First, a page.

“Let me go warn my brothers.
They’ll believe me
and they’re making the same mistakes I did.”
Request denied.
They have the same teachings that you and Lazarus had
they have Moses and the prophets
advising on how to treat the poor
and what to do with wealth.
Even if someone comes back from the dead,
they won’t believe him.

Even if someone comes back from the dead,
they won’t believe him.
Jesus and Luke here are foreshadowing
Jesus’ own resurrection.
As much as this passage
is not about how hot hell is
or how it’s impossible to get from a place of torment
to a place of safety,
it’s also not just about
the paternalistic duty of the rich
for taking care of the poor.

Jesus’ rebuke of the Pharisees
is a rebuke of religion across the board
including his future followers
who hoard wealth.
Without the Pharisees
there would be no contemporary Judaism
and they were people following God as best they could.
It’s important to remember that
and be careful how we talk about them
or use that word to describe others today.
If anything the Pharisees Jesus is criticizing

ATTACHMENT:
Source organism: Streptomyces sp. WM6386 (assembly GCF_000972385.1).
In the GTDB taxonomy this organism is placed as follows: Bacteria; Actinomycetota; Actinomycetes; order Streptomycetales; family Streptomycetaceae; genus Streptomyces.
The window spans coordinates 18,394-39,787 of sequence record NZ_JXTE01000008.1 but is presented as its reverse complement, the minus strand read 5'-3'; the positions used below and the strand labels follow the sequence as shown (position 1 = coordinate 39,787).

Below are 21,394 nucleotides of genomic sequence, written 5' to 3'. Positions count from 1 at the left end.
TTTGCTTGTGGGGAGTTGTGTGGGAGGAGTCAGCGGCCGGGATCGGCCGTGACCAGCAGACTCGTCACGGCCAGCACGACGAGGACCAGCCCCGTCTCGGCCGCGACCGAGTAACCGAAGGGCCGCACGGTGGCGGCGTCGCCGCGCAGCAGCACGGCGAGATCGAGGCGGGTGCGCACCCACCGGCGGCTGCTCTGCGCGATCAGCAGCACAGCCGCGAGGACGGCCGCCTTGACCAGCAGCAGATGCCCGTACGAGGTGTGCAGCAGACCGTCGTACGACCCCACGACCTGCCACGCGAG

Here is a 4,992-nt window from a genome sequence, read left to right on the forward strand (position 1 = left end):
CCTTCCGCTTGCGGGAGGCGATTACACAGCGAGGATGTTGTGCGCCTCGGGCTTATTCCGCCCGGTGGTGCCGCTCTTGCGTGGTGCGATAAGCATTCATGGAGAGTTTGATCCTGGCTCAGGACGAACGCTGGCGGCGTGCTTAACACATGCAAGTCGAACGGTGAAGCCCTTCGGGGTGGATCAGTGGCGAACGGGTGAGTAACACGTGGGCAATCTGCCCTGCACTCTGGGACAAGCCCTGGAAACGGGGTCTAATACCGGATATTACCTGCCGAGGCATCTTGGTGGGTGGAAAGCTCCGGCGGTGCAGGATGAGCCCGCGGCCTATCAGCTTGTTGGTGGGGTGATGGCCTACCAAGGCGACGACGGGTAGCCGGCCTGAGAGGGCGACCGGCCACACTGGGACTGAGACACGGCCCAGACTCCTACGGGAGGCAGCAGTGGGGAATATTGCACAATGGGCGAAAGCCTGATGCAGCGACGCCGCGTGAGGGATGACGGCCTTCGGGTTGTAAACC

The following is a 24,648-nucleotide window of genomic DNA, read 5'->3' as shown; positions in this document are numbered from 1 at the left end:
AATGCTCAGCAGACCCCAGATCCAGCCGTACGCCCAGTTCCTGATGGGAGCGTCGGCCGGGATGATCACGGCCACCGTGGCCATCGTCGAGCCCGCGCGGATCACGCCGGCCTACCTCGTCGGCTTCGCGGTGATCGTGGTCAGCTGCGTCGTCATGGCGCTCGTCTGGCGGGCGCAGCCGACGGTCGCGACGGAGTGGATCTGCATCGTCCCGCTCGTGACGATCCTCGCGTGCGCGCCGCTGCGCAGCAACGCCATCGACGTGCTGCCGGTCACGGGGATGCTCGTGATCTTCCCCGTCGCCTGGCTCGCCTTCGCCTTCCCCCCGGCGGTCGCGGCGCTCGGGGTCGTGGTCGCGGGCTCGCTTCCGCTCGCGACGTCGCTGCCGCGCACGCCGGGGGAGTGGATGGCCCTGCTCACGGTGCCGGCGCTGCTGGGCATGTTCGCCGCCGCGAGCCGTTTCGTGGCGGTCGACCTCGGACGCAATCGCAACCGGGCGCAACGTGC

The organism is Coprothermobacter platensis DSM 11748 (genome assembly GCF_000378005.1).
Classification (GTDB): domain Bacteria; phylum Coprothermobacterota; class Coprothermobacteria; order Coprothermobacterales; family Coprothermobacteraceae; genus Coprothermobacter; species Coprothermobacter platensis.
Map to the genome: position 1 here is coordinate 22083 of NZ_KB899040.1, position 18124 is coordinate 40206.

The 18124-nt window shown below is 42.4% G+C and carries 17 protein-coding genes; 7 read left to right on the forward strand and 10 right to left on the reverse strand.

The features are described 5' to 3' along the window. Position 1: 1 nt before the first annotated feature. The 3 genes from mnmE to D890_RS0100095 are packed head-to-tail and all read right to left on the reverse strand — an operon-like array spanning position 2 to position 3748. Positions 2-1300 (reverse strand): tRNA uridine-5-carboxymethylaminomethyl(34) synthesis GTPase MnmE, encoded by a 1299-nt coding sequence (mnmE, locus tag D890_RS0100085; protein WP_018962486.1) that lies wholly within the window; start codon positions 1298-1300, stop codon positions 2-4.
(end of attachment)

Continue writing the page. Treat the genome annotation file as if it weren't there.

are doing better than the contemporaries we know.
They’d studied the scriptures
and scoff at Jesus’ admonition that
one cannot serve God and mammon
because their texts gave them the impression
that if god favored you
you’d do well.

That’s been a part of the American fabric
since Reformed Puritans came to these shores.
Unlike many mega church preachers
and prosperity gospel proclaimers today
they weren’t just out to get rich
the beliefs of others or the hurts of others
be ignored.
But as Fred Craddock summarizes the core of this parable,
“wherever some eat and others do not eat,
there the kingdom does not exist,
quote whatever Scripture you will.”[1]
That’s a hard message for me to hear
not just knowing about the systems in place
that lead to hunger and homelessness in King and Snohomish Counties,
but also the way the United States is the wealthiest country in the world
and yet there are people starving
domestically globally.
I’m a part of this society
I’m a steward of the wealth
that this nation holds and hoards,